Kaklık cave: the underground version of Pamukkale

Pamukkale is one of Turkey’s most visited attractions. But did you know about the underground version of Pamukkale, less than 50km away from its above-ground counterpart? The underground version is called Kaklık cave, and the reason it compares to Pamukkale is that it also features the same cotton castle travertines that have made Pamukkale world famous. Kaklık cave is a small cave, but it is quite impressive as a natural phenomenon; which makes it the ideal road stop on the way to somewhere else.

Hot Water Pouring In

Hot Water Pouring In

The story behind Kaklık cave

Kaklık cave was formed by a subterranean stream that slowly eroded the porous limestone and sulfurous rocks. It began to form over 2 million years ago, and it wasn’t until the roof of the cave collapsed, that people discovered it, after which it was opened to the public in 2002. Water pours in from above, at the cave mouth and covers the surface, creating travertine steps with the calcium carbonate deposit left behind. At the same time, the geothermal spring below the cave pushes water into it from the surface. The movement of the water is clearly visible in the clear blue waters below the sinkhole but also happens elsewhere inside the cave.

Look At How Blue That Water Is!

Look At How Blue That Water Is!

Underground Travertine Terrace

Underground Travertine Terrace

Looking Down Into The Sinkhole

Looking Down Into The Sinkhole

The sulfurous thermal water has a temperature of 24°C, which is not that hot, but still very pleasant, even on a wet winter day. Locals call Kaklık cave’s spring Kokarhamam, which translates to the stinking bath. As soon as you get out of the car, you’ll know why. The geothermal waters, as it is the case in Pamukkale, have been used to treat skin diseases ever since antiquity, but their sulfurous fumes probably won’t qualify for the next perfume hype.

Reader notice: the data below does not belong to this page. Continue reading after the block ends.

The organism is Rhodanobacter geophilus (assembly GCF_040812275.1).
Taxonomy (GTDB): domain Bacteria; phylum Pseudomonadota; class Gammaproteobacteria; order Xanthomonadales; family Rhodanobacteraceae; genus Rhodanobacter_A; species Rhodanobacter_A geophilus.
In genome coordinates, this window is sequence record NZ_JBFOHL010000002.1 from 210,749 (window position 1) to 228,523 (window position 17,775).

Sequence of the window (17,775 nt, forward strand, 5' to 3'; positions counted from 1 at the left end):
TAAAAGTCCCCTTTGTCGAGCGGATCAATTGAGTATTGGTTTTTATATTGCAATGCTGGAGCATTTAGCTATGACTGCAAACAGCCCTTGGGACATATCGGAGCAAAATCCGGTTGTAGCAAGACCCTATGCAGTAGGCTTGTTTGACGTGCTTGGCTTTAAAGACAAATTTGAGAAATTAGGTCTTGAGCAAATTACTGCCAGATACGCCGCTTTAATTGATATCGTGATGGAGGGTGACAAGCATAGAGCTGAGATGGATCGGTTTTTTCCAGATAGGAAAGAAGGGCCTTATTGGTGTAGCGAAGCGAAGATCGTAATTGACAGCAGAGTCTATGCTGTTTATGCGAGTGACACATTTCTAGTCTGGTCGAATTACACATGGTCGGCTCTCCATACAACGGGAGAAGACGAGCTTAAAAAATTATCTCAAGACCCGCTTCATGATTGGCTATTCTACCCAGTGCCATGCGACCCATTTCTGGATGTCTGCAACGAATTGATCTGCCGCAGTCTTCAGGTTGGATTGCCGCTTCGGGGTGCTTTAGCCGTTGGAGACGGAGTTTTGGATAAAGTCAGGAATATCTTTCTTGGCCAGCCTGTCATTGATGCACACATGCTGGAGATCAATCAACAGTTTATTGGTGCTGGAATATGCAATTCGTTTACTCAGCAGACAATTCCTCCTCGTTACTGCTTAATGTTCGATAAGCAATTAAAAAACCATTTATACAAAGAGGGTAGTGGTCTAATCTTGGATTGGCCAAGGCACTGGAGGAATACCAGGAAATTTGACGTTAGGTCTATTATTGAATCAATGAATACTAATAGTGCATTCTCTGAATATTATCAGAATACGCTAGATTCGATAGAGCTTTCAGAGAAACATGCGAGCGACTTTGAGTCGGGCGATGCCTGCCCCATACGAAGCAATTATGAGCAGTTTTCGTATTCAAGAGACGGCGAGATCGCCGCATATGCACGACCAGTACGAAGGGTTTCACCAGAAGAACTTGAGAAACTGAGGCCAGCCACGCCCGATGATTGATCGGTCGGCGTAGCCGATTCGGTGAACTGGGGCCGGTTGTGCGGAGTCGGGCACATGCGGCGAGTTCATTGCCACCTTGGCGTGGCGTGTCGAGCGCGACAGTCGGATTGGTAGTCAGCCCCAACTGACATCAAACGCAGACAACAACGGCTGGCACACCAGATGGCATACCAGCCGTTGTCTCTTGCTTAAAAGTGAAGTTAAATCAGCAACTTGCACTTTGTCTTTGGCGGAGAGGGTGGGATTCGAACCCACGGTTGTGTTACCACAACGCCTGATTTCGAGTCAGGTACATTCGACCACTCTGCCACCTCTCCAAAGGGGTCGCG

Subterranean Cotton Castle

Subterranean Cotton Castle

How to visit Kaklık cave?

Kaklık cave is located at roughly 30km east of Denizli, not more than 5km away from the main road connecting Denizli to Dinar. Nowadays, Kaklık cave or Kaklık mağarası in Turkish is a natural conservation area. The cave is around 190m long and is accessible through a wooden staircase. Inside, wooden platforms create a circular path that takes you around the travertines, back to the starting point. A warning notice: make sure to wear waterproof shoes, as the water pouring down also flood the paths. Also, please note that the railing along the path is broken at places. If you’re visiting with smaller children, make sure to keep them in sight at all times.

Slippery Steps At The Entrance Of Kalkik Cave

Slippery Steps At The Entrance Of Kalkik Cave

The cave opens at 8 am and closes at 5 pm each day, except on religious or national holidays, when it is closed. There is no entrance fee. The area around Kaklık cave is set up to be a recreational spot with an outdoor swimming pool. At the time of our visit, both the walkways inside the cave and the public areas around it seemed in need of some maintenance. But don’t let this put you off to stop and have a look if you’re in the area. You won’t need more than half an hour to visit, so this makes a perfect road stop when you’re heading to Pamukkale and Hierapolis, Denizli, or Laodicea. After all, if you look past the not so inspiring marble quarries, and the slight disrepair, this place is an enchanting place of natural beauty.

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